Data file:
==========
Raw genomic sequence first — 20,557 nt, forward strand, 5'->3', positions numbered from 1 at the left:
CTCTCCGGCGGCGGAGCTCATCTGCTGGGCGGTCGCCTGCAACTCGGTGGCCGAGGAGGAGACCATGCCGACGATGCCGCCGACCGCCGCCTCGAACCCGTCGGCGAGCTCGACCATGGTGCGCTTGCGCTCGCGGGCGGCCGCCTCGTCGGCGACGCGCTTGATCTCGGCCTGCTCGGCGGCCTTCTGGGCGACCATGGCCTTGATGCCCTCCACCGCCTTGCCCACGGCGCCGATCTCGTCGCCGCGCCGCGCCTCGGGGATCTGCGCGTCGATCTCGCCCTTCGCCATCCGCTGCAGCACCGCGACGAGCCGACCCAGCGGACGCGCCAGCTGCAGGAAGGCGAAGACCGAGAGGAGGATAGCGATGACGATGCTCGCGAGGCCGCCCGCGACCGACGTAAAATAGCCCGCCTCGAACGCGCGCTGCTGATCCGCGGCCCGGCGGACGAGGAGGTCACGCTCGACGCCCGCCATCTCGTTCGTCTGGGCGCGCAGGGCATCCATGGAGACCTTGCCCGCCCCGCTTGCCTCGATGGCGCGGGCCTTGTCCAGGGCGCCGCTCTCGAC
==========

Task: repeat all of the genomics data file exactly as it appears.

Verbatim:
Raw genomic sequence first — 20,557 nt, forward strand, 5'->3', positions numbered from 1 at the left:
CTCTCCGGCGGCGGAGCTCATCTGCTGGGCGGTCGCCTGCAACTCGGTGGCCGAGGAGGAGACCATGCCGACGATGCCGCCGACCGCCGCCTCGAACCCGTCGGCGAGCTCGACCATGGTGCGCTTGCGCTCGCGGGCGGCCGCCTCGTCGGCGACGCGCTTGATCTCGGCCTGCTCGGCGGCCTTCTGGGCGACCATGGCCTTGATGCCCTCCACCGCCTTGCCCACGGCGCCGATCTCGTCGCCGCGCCGCGCCTCGGGGATCTGCGCGTCGATCTCGCCCTTCGCCATCCGCTGCAGCACCGCGACGAGCCGACCCAGCGGACGCGCCAGCTGCAGGAAGGCGAAGACCGAGAGGAGGATAGCGATGACGATGCTCGCGAGGCCGCCCGCGACCGACGTAAAATAGCCCGCCTCGAACGCGCGCTGCTGATCCGCGGCCCGGCGGACGAGGAGGTCACGCTCGACGCCCGCCATCTCGTTCGTCTGGGCGCGCAGGGCATCCATGGAGACCTTGCCCGCCCCGCTTGCCTCGATGGCGCGGGCCTTGTCCAGGGCGCCGCTCTCGAC